All dresses up with a sprinkle of maple vanilla bean sugar.


And that’s how a pumpkin turns into a cupcake.


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Treating my home, and its surrounding cities, like I would an unknown city—subject to the same fine tooth comb in search of vegan options—my list of vegan leads in the neighbor state New Jersey was growing. And preferring a random and mysterious lone vegan option to a well-worn, all-vegan establishment sometimes, a trip to New Jersey offered the intrigue and awe as a trip to, say, Oklahoma City. So we were off, list in tow, to taste what NJ had to offer.

Establishments with prominent v-bombs in their title get a gold star. Like Union, New Jersey’s Killer Vegan Café. They do an all-you-can-eat vegan brunch on Sundays. All-you-can-eat. Vegan brunch. Those details alone are worth the tolls on the Throgs Neck and George Washington Bridges.
DSC_0018The spread was ample enough: buttermilk pancakes, biscuits and gravy, French toast, a tofu scramble, tempeh bacon, rice and beans, steamed kale, hash browns. First the high points—the pancakes were amazing, fluffy and cake-like with the distinguishable tang of buttermilk. Paired with their berry syrup and maple syrup, they were pure heaven. A little pad of e.b. butter was missed however. The French toast rocked too, as did their gravy and anything it touched.

On the other side of the coin, the not-hot temperature and general lack of juiciness drawback of buffet-style serving deemed the other components just okay. Potatoes were depleted and not restocked the entire time of our visit. (Not having ample potatoes is kind of a big deal.) Also, it’s understood that in a buffet you make certain sacrifices. The lack of seasoning, temperature, texture, and supporting vegetables are overlooked for abundance. But for this sacrifice, you expect a good price. And in this case, Killer Vegan overcharges at $22 a head plus tax. For that price or a dime more, I could have a full spread, with sides, at a New York City brunch spot made hot and solely for me. Of course then I’d be in New York City… probably in a place 1/3 of the size and inside the pretentious and annoying conversation of fellow diners. I’d be scowling and I’d probably offer the restaurant gods some ducket to deliver me to the quiet, unassuming corner of Killer Vegan’s space, surrounded by conscientious and considerate eaters. Hmmm…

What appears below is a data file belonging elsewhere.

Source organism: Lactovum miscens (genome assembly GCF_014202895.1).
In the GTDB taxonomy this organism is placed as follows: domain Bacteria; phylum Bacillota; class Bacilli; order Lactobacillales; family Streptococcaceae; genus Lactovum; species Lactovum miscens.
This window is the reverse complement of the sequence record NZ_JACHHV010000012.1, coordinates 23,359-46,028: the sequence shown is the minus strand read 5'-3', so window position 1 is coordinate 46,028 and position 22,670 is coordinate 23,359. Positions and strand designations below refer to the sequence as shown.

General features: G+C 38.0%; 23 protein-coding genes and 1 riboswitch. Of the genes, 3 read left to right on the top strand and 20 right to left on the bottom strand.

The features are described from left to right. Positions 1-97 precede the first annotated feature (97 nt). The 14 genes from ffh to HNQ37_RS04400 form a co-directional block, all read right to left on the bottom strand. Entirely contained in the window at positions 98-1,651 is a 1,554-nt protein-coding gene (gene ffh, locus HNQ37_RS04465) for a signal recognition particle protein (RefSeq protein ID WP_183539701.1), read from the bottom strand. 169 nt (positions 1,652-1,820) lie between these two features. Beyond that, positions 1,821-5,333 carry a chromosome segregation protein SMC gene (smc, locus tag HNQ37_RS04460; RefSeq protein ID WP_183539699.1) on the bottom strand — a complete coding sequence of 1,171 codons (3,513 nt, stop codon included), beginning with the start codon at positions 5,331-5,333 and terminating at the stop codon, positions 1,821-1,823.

Thanks to CandyPenny’s reconnaissance, exploring New Jersey was fun. There are cities, like Paterson, that seem right out of the not-so distant past. Like the backdrop of some 1980s video game involving street gangs. It’s rundown and quite fine with itself, unlike other cities that need to have the same box stores dressing them up. In the middle of Paterson is a waterfall, oddly enough. Paterson Great Falls. It’s pretty, in all the ways waterfalls are, but the surrounding area makes it more so. Unfortunately, construction closures made it impossible to access the walkway to view the full front of the falls, however. But Instagram is made for capturing such detail and filtering it quite beautifully.IMG_2960

Also in Paterson, the abandoned Hinchliffe Stadium. Relatively a new national landmark and slated for cleaning up, I am glad I caught it in this state… crumpled and looking right out of a horror movie. Abandoned places are fascinating to many, including myself. It’s like dilapidation a kind of palpable energy. Crumblings as character, the past under the cracked facade kind of oozes out. DSC_0034



As we traveled further we happened to spy another abandoned site to explore. The tremendous complex of buildings we discovered was the Overbrook Asylum, a 325-acre system of buildings built in 1896. After driving about the overgrown winding asphalt driveways and admiring its creepiness, including a stretched out futon, we opted not to venture further in, despite realizing the enormity of the complex. We later learned the site would soon be demolished, there were reportedly hauntings there (with a boiler malfunction in 1917 freezing 30 patients to death one could understand the restless spirits), and the police were very serious about prosecuting trespassers. DSC_0046

DSC_0039We were not apprehended, thankfully. We managed to move onward to try another of New Jersey’s vegan options.

The count of bakeries I’ve visited that have been featured on Cupcakes Wars keeps increasing. I guess that is because more and more bakeries are attempting vegan options. It’s a wonderful thing. This time, it was House of Cupcakes, and their vegan vanilla options. IMG_2964

It was a very delicious vegan option with an impressively light and delicate cake. Though the vanilla flavor wasn’t that detectable, the texture knocked our socks off. Truly a great base to run many directions with other options, hint hint. The frosting, which serves its purpose as sweet and creamy, was a bit too plentiful. But this is a comment I often have with bakery cupcakes. Having held a piping bag in my hand, I know it’s easy to let presentation disrupt the delicate balanced sugar ratio. DSC_0038

Our next stop, Positivitea, was an all-vegan beverage bar with a menu of some unique eats and their own soft serve that has the nostalgic punch of the McDonalds sundaes of my youth. We opted to split one of their pressed waffle sandwich. And we opted for sweet, even though the cupcake had been more than enough. The things you do for your vegan blog!IMG_2973

The stuffed waffle sandwich was named S’MÖREGÅSBORD. It had chocolate drizzle under and upon it and mini-marshmallows on top and inside of it. Further, it also had a side of vanilla soft serve and a side of… chocolate ship cookies, which went untouched. Along with pure maple syrup. I should probably check to see if I got the Diabetes after this. DSC_0050


DSC_0055After our many stops in New Jersey, it was time to remember why my visits are far and few between. NY-NJ crossings always seem to be a nightmare. Until the vegan options outweigh this opportunity cost again, New Jersey!